Sunday, July 20, 2008

In the News

Fishing Story
A man who was drowning in a Maine river is recovering after someone reeled him in with a fishing rod. Bob Greene of Hallowell says he heard what he thought was a bird early on Thursday as he was having his morning coffee. He then realized there was a man bobbing in the Kennebec River.He says a 911 dispatcher told him to throw something to the man. He snagged the man's shirt with a fishing lure and reeled him in. Hallowell Police Chief Eric Nason says Greene did the right thing by calling police first and not jumping into the water.
Pilot Lets Small Plane Fly Itself
A civilian pilot left the controls of his small plane while he untangled a British Army parachutist who got tangled up in the landing gear, London's Sun newspaper reported on Saturday.
The British soldier was one of six participating in a parachuting competition at the Joint Service Parachute Center at Bad Lippspringe in Germany. The first five jumped from the plane successfully, but when the sixth — the instructor — tried to leap out and open his chute at an altitude of 3,000 feet, it only partially deployed.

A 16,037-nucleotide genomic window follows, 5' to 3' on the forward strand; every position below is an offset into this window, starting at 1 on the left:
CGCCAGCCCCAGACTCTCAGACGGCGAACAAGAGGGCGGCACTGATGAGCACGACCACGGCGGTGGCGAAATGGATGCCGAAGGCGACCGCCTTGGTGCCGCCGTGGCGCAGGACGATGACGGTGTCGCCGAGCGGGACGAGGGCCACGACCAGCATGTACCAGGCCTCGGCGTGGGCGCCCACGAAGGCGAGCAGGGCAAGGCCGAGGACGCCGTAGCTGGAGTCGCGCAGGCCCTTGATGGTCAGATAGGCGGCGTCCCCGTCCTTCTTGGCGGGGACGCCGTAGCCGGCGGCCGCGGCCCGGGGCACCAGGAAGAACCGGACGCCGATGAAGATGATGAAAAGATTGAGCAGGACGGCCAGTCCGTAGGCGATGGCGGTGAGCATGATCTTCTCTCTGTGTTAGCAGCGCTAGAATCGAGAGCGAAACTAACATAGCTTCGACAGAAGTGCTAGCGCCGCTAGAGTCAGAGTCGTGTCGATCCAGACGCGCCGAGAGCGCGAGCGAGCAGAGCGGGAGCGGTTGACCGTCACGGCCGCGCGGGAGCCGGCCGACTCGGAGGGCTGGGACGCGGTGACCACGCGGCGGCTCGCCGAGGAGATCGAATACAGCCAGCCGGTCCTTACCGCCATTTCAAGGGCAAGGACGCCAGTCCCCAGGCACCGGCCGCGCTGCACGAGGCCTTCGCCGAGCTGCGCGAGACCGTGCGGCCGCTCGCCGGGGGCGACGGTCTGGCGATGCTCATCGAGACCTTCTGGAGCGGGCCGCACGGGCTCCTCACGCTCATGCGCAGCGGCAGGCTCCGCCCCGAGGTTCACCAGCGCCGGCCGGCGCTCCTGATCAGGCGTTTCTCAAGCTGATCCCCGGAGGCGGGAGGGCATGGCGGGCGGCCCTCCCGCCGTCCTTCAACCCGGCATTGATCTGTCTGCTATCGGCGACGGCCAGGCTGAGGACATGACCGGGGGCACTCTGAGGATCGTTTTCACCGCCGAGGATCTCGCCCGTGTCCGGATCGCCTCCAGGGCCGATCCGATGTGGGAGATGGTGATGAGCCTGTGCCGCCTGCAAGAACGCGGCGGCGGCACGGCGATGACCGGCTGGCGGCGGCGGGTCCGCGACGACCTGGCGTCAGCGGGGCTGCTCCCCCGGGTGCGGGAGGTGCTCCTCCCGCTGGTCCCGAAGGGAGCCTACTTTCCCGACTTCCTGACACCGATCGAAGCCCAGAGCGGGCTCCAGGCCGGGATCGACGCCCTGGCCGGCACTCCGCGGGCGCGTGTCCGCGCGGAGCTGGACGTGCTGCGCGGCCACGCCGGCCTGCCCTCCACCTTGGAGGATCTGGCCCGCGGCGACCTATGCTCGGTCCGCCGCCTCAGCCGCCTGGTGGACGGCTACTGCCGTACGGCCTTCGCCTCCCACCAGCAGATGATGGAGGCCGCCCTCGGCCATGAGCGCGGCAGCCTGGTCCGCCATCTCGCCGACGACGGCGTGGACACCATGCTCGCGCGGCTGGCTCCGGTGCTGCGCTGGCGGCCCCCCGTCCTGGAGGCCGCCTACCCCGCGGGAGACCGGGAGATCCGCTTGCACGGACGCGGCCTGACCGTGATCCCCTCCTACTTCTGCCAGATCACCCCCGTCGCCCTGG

The flier left his seat for about 30 seconds to reach out and cut the parachute lines that got caught on the twin propeller engine Islander's undercarriage.

Jack Russell puppy sneak attack

Conjoined barn swallows cause stir in Arkansas

It's an Arkansas bird story that at first might be hard to swallow. A pair of conjoined barn swallows, attached at the hip by skin and possibly muscle tissue, will be sent to the Smithsonian Institution for study and examination, Arkansas wildlife officials said Friday. If confirmed, officials say it could prove to be an incredibly rare find — a set of conjoined twins among birds.
"I can't even say it's one in a million — it's probably more than that," said Karen Rowe, an ornithologist with the Arkansas Game & Fish Commission. "There's just to no records of such a thing."
The birds, found by a landowner in White County earlier this week, fell out of a nest as a healthy sibling flew off to learn how to hunt with its parents, Rowe said. The birds first appeared to have only three legs, but further examination found a fourth leg tucked up underneath the skin connecting the pair.